The emergence of the novel coronavirus pandemic in late 2019 and its global spread throughout 2020 has forced Chapel Hill-Chauncy Hall, like other schools around the world, to reevaluate nearly every aspect of its educational practices. Across the School, teachers, staff members, students, parents and guardians have demonstrated extraordinary resilience and flexibility in adapting to new, shifting, and often challenging conditions. As state-wide and local health conditions continue to be closely monitored in the Commonwealth of Massachusetts, and businesses and schools prepare to reopen this fall, we look forward to once again welcoming students, faculty and staff back to our beautiful campus. We understand that this transition back to school may come with concerns and complexities, and we are committed to reorienting students, families, and educators to the new school year in the safest and most supportive way possible.
In designing a plan that creates a robust educational experience in the safest way possible for our community, we have made the difficult decision to begin the year without a traditional boarding program. This is the hardest decision we have had to make, as our boarding program is an essential part of making CH-CH a home away from home for so many of our students, faculty, and staff. As you will read below, we are rapidly constructing a Host Family Program to be launched with the new school year that may allow non-local boarding students the opportunity to live locally with CH-CH families and attend classes in-person. There is much more information coming on this as we aim to make this plan work for as many of our students as we can.
Adhering to campus reopening guidelines from the Commonwealth and health guidelines from the National Centers for Disease Control and Prevention (CDC), we aim to begin the year with a de-densified campus and to limit the time students will be physically present on campus grounds. Delaying the opening of our residential life program allows the School to open on time with greater institutional safety, lower personal health risks, and a commitment to regular assessment of the campus environs vis-a-vis a safe, delayed opening to the boarding program later in the academic year. It is our hope that the dormitories could open after one of our major breaks, possibly in January but more probably in March. This is a decision that will be made as we monitor the situation during the year.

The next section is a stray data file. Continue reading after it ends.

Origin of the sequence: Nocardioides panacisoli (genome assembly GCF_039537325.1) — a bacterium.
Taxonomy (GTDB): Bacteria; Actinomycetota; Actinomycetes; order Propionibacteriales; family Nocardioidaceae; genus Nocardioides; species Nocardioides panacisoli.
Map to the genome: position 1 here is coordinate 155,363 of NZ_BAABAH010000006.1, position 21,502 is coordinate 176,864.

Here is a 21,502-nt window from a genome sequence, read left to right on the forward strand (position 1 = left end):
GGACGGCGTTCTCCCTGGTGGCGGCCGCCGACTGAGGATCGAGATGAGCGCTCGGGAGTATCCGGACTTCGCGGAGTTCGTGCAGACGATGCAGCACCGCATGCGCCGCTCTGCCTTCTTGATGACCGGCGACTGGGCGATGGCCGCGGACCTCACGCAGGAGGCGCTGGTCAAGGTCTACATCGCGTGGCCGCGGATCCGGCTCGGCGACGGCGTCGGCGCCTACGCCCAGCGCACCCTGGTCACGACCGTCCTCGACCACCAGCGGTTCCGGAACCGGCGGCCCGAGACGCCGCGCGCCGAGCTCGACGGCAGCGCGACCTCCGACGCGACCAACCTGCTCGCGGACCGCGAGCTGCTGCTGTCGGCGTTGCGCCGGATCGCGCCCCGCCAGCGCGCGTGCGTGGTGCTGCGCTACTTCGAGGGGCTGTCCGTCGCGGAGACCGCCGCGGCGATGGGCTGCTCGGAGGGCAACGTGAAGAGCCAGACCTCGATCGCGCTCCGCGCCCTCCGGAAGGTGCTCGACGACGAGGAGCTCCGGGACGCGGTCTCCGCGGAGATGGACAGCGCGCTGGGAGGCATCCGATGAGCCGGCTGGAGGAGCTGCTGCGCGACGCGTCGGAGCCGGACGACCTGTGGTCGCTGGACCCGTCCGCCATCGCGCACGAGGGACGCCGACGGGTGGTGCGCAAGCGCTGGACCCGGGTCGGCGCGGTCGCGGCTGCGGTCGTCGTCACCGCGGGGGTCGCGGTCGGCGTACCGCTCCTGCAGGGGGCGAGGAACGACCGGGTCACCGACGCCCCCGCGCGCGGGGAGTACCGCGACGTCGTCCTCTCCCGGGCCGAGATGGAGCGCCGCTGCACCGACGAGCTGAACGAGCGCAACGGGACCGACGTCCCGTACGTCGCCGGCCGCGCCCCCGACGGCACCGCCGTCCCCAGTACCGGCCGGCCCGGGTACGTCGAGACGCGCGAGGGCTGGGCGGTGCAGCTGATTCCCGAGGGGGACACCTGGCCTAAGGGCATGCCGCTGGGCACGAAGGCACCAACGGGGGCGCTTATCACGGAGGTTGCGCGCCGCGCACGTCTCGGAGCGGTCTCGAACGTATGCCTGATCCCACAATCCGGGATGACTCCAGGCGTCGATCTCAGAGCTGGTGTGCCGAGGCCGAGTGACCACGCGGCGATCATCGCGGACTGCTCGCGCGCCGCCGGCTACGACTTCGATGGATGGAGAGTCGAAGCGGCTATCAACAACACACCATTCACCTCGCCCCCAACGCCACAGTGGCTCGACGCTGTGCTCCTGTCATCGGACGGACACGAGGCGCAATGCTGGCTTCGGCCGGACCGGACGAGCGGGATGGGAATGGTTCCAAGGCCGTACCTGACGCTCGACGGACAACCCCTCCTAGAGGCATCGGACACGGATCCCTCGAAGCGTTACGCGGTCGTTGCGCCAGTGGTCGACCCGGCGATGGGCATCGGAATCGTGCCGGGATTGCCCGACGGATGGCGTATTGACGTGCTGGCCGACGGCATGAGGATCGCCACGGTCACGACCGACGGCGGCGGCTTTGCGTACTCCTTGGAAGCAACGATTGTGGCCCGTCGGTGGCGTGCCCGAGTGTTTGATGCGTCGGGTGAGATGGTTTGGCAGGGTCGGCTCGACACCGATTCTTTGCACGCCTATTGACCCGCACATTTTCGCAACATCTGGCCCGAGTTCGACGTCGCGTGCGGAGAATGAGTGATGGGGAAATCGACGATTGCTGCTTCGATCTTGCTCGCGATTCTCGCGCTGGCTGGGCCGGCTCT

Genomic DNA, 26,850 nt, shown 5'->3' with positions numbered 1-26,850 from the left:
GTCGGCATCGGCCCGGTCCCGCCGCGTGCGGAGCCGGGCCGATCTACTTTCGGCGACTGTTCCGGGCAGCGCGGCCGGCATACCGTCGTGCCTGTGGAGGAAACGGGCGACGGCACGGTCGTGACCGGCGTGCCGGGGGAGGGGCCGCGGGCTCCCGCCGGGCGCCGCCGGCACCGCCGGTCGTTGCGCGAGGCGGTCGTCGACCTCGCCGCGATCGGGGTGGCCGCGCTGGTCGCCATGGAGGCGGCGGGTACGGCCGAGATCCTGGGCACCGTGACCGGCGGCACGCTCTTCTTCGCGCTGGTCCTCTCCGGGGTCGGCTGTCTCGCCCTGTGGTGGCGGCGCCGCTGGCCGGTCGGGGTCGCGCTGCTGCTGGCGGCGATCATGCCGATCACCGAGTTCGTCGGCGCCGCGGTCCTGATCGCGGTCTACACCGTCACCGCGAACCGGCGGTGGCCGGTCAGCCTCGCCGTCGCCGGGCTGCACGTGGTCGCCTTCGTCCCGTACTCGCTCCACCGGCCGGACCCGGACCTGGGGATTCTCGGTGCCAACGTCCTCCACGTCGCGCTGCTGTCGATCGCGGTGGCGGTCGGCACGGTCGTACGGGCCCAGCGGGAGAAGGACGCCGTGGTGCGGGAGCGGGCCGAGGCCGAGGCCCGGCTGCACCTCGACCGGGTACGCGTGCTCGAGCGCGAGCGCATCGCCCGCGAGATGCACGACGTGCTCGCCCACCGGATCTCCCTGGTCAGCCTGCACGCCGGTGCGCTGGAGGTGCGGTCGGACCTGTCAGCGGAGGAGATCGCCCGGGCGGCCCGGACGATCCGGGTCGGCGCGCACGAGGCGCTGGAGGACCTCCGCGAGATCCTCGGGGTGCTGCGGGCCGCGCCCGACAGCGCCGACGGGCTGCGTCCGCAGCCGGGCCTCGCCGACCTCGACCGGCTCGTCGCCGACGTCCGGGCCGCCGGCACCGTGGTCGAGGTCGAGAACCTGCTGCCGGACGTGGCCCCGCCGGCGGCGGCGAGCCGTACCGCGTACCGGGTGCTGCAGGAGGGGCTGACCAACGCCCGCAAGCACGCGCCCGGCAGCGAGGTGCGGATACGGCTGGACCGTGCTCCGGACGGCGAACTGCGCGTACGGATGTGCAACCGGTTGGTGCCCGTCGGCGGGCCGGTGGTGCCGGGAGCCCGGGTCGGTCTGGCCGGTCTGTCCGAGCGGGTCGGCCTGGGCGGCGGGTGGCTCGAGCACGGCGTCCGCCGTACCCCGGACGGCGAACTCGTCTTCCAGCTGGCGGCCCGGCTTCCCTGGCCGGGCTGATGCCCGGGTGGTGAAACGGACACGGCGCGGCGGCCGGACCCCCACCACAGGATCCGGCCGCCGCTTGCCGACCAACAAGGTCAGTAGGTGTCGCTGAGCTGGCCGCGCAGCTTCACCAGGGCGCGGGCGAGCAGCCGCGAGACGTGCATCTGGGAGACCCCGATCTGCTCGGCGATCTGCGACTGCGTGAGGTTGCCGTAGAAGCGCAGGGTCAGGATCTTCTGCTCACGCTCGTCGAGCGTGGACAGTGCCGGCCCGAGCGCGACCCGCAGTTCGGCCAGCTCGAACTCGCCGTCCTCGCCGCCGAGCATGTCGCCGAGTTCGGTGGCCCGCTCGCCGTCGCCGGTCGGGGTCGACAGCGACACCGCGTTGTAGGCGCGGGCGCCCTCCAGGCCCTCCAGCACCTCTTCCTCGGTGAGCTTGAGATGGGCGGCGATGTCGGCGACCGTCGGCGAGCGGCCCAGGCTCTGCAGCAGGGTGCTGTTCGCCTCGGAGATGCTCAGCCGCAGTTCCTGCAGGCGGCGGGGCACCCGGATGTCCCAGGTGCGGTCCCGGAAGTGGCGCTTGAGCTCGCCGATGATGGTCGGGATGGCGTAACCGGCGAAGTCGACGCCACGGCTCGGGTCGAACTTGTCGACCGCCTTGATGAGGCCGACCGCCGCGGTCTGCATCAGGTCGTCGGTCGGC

It is impossible to eliminate potential health risks associated with COVID-19 entirely, but based on the counsel of leading medical experts locally and nationally, we believe our plan will allow us to bring students on campus for a few hours each day for important face-to-face instruction and social interaction while providing multiple layers of protection to best mitigate risk. Our plan also provides the nimbleness for us to make adjustments if/when conditions related to COVID-19 change.